White Sox trying to make most of baseball's first work stoppage in 26 years
With major-league players officially locked out by the owners, and commissioner Rob Manfred and union head Tony Clark already pelting each other with blame balls, the White Sox are going to try making the best of a bad situation.
Sox general manager Rick Hahn is used to working for weeks and months on end, so a bit of a break would be nice.
"I think my family would probably like it," he said. "If there is a period of time in which I literally can't do anything work-related, I think that might be a positive for the old work/life balance."
Knowing Hahn, he'll continue monitoring the free-agent market and trade opportunities on a daily basis. When the game is back up and running, the Sox's GM wants to be ready.
"No matter the time of year, we try to function in a way that we're prepared to move quickly when an opportunity presents itself," Hahn said. "We have an idea, whether it's on the trade or free-agent front, what we feel is appropriate from a cost standpoint, and when those opportunities arise, we're prepared to move.
"If it happens to be that things are on pause for a little bit, when we come back we'll be ready to go."
If this is a long and drawn-out dispute like the one in 1994-95 that wiped out the World Series and threatened to destroy the game, if the start of next season is delayed, the White Sox likely won't be willing to spend on a high-priced free agent such as Nick Castellanos, who would address a need in right field.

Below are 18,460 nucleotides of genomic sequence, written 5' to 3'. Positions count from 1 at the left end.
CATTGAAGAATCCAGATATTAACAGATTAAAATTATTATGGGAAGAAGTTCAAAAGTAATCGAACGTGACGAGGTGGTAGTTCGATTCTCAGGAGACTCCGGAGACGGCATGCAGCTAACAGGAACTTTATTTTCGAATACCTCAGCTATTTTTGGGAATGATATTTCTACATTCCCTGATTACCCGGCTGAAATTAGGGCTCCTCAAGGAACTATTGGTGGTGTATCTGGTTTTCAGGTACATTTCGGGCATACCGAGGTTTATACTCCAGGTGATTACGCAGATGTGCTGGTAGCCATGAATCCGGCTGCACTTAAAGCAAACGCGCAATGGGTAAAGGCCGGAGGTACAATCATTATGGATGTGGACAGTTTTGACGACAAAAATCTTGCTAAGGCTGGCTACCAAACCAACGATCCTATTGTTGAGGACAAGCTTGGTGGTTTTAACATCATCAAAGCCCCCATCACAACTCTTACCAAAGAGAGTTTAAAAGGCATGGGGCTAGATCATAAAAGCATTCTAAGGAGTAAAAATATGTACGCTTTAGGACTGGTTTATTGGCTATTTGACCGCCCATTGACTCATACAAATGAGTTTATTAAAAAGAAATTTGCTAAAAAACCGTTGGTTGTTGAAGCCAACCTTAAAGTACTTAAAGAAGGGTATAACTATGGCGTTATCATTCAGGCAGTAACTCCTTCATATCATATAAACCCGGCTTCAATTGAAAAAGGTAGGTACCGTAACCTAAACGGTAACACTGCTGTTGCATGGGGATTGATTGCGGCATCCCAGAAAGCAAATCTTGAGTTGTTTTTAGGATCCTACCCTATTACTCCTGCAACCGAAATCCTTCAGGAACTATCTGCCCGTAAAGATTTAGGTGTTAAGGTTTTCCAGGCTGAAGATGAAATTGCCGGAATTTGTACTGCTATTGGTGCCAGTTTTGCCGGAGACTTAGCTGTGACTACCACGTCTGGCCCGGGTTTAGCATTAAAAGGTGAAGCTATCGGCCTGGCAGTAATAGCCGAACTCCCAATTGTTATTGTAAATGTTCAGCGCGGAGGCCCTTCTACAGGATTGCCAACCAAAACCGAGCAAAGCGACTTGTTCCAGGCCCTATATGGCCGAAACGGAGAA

For now, the Sox do have the money.
"Whether there is 2022 payroll room for a big number I would say, entering the offseason, the answer to that question was yes," Hahn said.
For both sides sake, a deal gets done and spring training starts on time, followed by a normal regular season.
In the meantime, White Sox players are going to be prepare like they'll be in Arizona in February.
Hahn will do the same, even if he winds up having a small window to fill out the roster.
"So be it," he said. "Let's go. Seriously, that's fine. There's something to be said for having a short period in which you can get everything done. We aren't looking to draw things out on our end. You've seen that a few times over the years, in a more normal offseason. Being able to sign a guy like (Yasmani) Grandal early in the offseason, that's how we'd prefer to do things.
"In a traditional offseason you can't really control the pace of things, at which point these markets start moving. So if it ends up that there's a condensed period of time on the other side, so be it. We'll be ready to go."